Can you tell me about a book that made you cry?

I am the person who cries when something bad happens to fictional characters. Or when something good happens to them. Then along came The Lion Tamer Who Lost by Louise Beech. I did so much ugly crying while reading this that it’s unbelievable. I just got so invested in the lives of all the characters, which were pervaded by this beautiful melancholy and hopeless dreams. I would recommend anyone to have their hearts crushed by this novel!

The impossible question: what is your favourite book?

My favourite book is Written on the Body by Jeanette Winterson. What I mostly found fascinating when I first read it in English is that it is up to the reader to decide the gender of the narrator. Is it a woman? Is it a man? I have recommended it to various friends over the years and it always generates interesting conversations. I am not sure how this has been handled in translation and it is something I have yet to explore but I’m assuming that most translators had to make a choice, which renders it even more fascinating in my eyes.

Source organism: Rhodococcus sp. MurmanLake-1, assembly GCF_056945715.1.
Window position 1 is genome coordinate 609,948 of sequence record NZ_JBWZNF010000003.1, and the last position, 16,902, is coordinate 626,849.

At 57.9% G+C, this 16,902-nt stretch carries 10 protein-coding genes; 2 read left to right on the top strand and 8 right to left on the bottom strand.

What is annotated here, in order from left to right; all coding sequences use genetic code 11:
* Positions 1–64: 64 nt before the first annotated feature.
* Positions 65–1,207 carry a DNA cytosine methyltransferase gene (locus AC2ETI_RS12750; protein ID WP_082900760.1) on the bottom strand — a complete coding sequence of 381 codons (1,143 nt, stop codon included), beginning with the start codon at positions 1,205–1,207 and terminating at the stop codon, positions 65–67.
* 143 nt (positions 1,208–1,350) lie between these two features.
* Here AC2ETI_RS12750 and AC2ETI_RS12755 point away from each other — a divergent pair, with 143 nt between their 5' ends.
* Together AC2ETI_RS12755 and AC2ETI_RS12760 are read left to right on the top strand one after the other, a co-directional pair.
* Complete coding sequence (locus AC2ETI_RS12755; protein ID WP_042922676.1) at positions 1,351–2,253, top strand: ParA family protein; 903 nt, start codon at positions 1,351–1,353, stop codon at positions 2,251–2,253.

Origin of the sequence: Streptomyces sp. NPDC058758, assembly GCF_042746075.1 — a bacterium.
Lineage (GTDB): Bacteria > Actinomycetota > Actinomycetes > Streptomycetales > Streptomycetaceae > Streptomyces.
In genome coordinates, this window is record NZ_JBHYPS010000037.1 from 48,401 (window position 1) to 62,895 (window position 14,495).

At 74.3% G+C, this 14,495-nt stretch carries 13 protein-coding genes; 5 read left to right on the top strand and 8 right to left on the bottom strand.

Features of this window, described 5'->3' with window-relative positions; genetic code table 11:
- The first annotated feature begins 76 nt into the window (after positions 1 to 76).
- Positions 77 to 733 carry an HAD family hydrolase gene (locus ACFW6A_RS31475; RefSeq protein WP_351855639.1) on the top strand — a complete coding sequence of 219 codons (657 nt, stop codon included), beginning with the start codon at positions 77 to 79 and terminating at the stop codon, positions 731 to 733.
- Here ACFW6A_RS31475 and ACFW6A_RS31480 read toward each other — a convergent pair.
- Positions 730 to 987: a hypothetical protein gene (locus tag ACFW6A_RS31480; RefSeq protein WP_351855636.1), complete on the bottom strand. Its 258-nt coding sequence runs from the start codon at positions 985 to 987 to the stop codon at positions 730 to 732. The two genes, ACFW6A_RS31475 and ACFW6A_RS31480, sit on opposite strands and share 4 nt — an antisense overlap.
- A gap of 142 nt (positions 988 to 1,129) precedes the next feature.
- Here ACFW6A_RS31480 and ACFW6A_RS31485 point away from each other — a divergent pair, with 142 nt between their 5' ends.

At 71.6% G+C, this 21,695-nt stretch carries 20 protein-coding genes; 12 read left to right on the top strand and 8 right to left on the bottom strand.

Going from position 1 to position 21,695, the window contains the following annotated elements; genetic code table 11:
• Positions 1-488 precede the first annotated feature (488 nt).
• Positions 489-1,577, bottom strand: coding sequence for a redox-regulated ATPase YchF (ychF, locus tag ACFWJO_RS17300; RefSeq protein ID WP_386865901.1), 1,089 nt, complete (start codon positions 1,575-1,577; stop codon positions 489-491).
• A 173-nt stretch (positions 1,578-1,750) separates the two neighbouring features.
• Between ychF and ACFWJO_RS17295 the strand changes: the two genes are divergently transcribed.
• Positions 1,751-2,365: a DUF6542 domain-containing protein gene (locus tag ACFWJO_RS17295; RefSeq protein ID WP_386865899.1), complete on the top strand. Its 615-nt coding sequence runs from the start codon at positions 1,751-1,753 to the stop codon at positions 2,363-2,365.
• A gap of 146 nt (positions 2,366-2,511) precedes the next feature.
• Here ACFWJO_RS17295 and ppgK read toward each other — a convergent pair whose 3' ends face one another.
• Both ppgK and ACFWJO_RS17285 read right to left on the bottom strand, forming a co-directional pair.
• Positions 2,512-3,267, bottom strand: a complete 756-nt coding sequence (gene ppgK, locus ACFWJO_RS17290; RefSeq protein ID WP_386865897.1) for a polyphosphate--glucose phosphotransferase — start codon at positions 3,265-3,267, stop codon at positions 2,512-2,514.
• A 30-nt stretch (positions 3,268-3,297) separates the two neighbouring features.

You can find Silvia on Twitter or at her delightful blog, Book after Book. In March, I had the honour of her interviewing me about my novel, The Third Wheel.